Shattered Dreams drove me crazy. I do believe that that was Ellie James¿ intentions, and she succeeded in this twisted storyline. I feel like I just got off the for insane people roller coaster ride. I don't know if I love this book or need a bottle of Xanax. I guess I will go with love because it did make me feel every one of my emotions. Even though most were frustrating. By the time I finished Shattered Dreams and understood the whole story, I can say yes I like this book. But boy, in the middle of reading this story I felt like locking the main character up and throwing away the key. So I have to hand it to Ellie James, I feel like I know how Trinity was feeling and what James was wanting me to understand about Trinity in this storyline and she definitely achieved it with me. Trinity is sixteen, and her grandmother has died, so she goes to live with her aunt Sara in New Orleans. This is her first time going to public high school as her grandmother home schooled Trinity in order to protect her from people finding out about her visions. It¿s not until she goes to live with her aunt that she starts to learn who her mom and dad were, and that she inherited her mom's gift of vision. When Jessica goes missing, she¿s not sure if she should help. She¿s been told to hide her gift. Chase is the gorgeous blue eyed quarterback that she¿s fallen for, but she keeps pushing him away. She feels like once he finds out about her visions, she will become a freak to him and break her heart. Trinity drove me crazy with hot and cold feelings for Chase, and I had a hard time understanding her reasoning when Chase already knew a little about her visions. I think their relationship could have been done better. Tell you the truth, I like Dylan¿s character a lot more than Chase I would have liked to seen Trinity end up with Dylan, who already knew everything and his character had more strength to me even if he didn¿t come into the story until halfway through. I would recommend Shattered Dreams as a must read. I will say you need to definitely put yourself in Trinity¿s place to understand how she¿s been raised and where she¿s coming from. Which I believe Ellie James accomplished this for me. I know I felt as crazy as Trinity.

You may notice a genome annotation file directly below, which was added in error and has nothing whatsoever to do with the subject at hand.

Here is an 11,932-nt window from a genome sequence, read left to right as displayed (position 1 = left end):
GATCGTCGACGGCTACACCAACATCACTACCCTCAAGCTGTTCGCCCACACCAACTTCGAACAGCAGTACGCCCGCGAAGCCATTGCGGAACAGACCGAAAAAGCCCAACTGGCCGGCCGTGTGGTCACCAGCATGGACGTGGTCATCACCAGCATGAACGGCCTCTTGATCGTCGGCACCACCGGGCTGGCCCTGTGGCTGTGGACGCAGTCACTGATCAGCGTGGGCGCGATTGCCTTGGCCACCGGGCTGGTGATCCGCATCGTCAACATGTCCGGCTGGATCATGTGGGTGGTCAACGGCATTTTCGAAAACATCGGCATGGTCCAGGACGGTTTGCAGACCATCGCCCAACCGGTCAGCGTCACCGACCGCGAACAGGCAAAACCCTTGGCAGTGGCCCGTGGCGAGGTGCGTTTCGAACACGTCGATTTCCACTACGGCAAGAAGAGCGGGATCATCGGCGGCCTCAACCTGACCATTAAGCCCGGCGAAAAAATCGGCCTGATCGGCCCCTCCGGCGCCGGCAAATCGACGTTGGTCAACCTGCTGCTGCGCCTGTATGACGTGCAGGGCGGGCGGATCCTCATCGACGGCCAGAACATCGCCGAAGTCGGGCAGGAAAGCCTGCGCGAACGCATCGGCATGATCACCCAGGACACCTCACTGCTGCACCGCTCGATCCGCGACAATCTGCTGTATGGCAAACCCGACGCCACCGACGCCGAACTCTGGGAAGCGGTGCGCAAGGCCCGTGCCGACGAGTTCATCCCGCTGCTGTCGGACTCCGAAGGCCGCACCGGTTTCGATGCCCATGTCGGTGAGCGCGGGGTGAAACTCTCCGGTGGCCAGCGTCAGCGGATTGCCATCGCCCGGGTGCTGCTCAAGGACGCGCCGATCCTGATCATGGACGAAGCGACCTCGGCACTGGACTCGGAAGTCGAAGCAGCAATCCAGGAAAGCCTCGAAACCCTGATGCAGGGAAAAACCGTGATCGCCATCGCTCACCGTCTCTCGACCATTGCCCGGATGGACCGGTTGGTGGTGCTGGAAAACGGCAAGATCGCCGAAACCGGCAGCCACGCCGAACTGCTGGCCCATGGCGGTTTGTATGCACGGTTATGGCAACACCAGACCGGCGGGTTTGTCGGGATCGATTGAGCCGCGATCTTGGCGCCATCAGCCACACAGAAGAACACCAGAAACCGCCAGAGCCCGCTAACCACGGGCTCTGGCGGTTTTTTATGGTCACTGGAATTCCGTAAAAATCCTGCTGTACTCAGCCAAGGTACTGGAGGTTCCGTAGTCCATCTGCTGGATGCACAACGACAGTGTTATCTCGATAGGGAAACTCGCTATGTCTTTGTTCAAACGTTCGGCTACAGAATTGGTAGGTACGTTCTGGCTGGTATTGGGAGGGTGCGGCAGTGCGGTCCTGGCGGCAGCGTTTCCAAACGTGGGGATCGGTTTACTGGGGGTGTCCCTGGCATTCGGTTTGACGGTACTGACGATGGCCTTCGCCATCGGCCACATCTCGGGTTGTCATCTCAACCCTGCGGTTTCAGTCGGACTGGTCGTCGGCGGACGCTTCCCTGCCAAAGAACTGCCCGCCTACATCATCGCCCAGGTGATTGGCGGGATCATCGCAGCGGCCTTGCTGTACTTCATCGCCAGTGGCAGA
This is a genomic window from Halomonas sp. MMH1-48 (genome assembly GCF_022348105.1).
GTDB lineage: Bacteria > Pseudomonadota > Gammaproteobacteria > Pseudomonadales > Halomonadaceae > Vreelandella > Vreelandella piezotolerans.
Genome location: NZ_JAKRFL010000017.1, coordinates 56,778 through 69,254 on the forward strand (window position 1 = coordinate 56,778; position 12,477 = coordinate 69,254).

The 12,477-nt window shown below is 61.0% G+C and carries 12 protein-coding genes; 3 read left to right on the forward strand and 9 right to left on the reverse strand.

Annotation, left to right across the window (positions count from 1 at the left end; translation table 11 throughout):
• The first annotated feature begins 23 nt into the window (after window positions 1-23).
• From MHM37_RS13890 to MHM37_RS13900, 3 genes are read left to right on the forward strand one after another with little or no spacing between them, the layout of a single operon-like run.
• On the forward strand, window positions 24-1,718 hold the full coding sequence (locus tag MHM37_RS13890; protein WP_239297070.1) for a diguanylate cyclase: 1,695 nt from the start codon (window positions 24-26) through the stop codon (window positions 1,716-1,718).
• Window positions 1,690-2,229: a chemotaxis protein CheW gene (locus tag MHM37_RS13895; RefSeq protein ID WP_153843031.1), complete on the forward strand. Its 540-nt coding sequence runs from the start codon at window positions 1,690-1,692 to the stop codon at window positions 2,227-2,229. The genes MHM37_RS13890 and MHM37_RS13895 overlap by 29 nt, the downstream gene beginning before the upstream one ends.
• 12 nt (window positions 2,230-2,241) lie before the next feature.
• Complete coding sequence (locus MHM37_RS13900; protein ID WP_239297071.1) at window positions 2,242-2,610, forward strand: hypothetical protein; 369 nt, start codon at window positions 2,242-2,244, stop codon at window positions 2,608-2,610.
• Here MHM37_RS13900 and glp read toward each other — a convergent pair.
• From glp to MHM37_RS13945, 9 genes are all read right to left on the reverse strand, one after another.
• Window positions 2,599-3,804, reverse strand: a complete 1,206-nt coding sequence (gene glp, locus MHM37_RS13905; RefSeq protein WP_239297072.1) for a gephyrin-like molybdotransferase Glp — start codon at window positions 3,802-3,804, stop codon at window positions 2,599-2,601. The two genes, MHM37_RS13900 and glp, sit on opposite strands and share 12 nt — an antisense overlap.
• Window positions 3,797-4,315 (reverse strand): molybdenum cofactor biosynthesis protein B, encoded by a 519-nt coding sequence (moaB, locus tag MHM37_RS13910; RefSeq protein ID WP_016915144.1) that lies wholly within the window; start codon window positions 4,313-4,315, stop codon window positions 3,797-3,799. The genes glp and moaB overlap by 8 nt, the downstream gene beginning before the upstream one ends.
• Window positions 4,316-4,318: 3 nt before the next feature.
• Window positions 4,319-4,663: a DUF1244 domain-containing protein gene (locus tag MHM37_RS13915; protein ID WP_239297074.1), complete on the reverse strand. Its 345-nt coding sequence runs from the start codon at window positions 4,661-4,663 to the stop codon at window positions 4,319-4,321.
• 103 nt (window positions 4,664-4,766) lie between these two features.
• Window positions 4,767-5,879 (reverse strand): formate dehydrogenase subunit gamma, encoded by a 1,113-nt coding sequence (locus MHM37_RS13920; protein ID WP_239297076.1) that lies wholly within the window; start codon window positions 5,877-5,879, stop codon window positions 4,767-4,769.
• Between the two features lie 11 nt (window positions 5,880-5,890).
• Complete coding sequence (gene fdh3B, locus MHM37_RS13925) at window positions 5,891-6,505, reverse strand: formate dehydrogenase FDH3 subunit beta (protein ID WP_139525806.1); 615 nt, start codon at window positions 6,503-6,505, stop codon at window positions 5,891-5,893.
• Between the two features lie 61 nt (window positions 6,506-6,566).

I loved the book. Once I started reading it, I had a hard time putting it down. Great storyline about the girl and her family line. Along with a boy who loves her dearly.
If you like clif hangers this is the book. It also involves a love between trinity and this guy
I have major mixed feelings on this book!! If my boyfriend didnt believe me he wouldnt be my boyfriend anymore!! Sorry but trust is everything in a relationship & when the going went bad he ran away lame!! Now the guy who didnt even know her seemed to care way more than anybody else,thats who I would pick thats true Love!! This book had me going in way to many different directions with women who knew who she was but no other explanations to it & a wierd skinny bleeding cat??!! I really need a Valium after reading this book LOL I just hope the next book is better since I bought the entire collection ughh kinda wish I didnt now...
I found this book by reading Haunted Destiny that was a short story by this same author. In the back, there was a preview for this book and I read it, and fell in love with it! It sounds so good! I always read fictional books like these, so I know I'm gonna love this one!!
Trinity is special. She dreams true things, things that are or will be happening...and most of the time they are not good. Trinity comes to live with her aunt in New Orleans after the death of her grandmother. After a foolish prank is pulled on her by Jessica, the mean but popular girl at school, Jessica turns up missing. Trinity has "seen" what is going on, but most won't believe her and the ones that do think Trinity had something to do with it. Trinity has to find a way to save Jessica before it's too late, but there is a deeper plot at work against her that she doesn't see. Trinity is a great character. Haunted by her past and her present she is looking for answers to so many questions. The urgent one is how she can help Jessica without making it seem even more like she was involved in the disappearance. She is also trying to learn more about her family and the mysterious "gift" she has of seeing things. Trinity is helped by by her new friend, Chase. Chase used to be Jessica's boyfriend and is also being investigated as a potential part of her disappearance. He has connections and tries to help Trinity find answers to her many questions. A great story that draws deep on the history of New Orleans, from its historical cemetaries to the wreckage left by Hurricane Katrina. We follow Trinity as she learns about the city of her past and what to expect from her future. 4/5